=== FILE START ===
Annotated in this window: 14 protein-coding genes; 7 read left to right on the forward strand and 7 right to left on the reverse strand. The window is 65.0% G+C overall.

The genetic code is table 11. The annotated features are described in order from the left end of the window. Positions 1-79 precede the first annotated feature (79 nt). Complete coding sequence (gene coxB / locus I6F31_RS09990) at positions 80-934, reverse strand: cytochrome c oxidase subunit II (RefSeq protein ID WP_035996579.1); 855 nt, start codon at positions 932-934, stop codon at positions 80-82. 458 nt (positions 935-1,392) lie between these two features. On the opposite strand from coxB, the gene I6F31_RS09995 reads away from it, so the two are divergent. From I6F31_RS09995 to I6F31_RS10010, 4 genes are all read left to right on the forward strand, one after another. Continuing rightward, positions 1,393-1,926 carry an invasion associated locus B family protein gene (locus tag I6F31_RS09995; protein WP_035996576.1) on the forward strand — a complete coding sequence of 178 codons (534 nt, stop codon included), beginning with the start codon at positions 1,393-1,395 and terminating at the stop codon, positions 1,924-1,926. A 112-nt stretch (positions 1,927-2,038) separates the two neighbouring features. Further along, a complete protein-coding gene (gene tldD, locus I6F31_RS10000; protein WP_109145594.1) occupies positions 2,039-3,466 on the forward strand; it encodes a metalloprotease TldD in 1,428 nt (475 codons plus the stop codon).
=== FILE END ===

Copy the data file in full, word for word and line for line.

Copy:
Annotated in this window: 14 protein-coding genes; 7 read left to right on the forward strand and 7 right to left on the reverse strand. The window is 65.0% G+C overall.

The genetic code is table 11. The annotated features are described in order from the left end of the window. Positions 1-79 precede the first annotated feature (79 nt). Complete coding sequence (gene coxB / locus I6F31_RS09990) at positions 80-934, reverse strand: cytochrome c oxidase subunit II (RefSeq protein ID WP_035996579.1); 855 nt, start codon at positions 932-934, stop codon at positions 80-82. 458 nt (positions 935-1,392) lie between these two features. On the opposite strand from coxB, the gene I6F31_RS09995 reads away from it, so the two are divergent. From I6F31_RS09995 to I6F31_RS10010, 4 genes are all read left to right on the forward strand, one after another. Continuing rightward, positions 1,393-1,926 carry an invasion associated locus B family protein gene (locus tag I6F31_RS09995; protein WP_035996576.1) on the forward strand — a complete coding sequence of 178 codons (534 nt, stop codon included), beginning with the start codon at positions 1,393-1,395 and terminating at the stop codon, positions 1,924-1,926. A 112-nt stretch (positions 1,927-2,038) separates the two neighbouring features. Further along, a complete protein-coding gene (gene tldD, locus I6F31_RS10000; protein WP_109145594.1) occupies positions 2,039-3,466 on the forward strand; it encodes a metalloprotease TldD in 1,428 nt (475 codons plus the stop codon).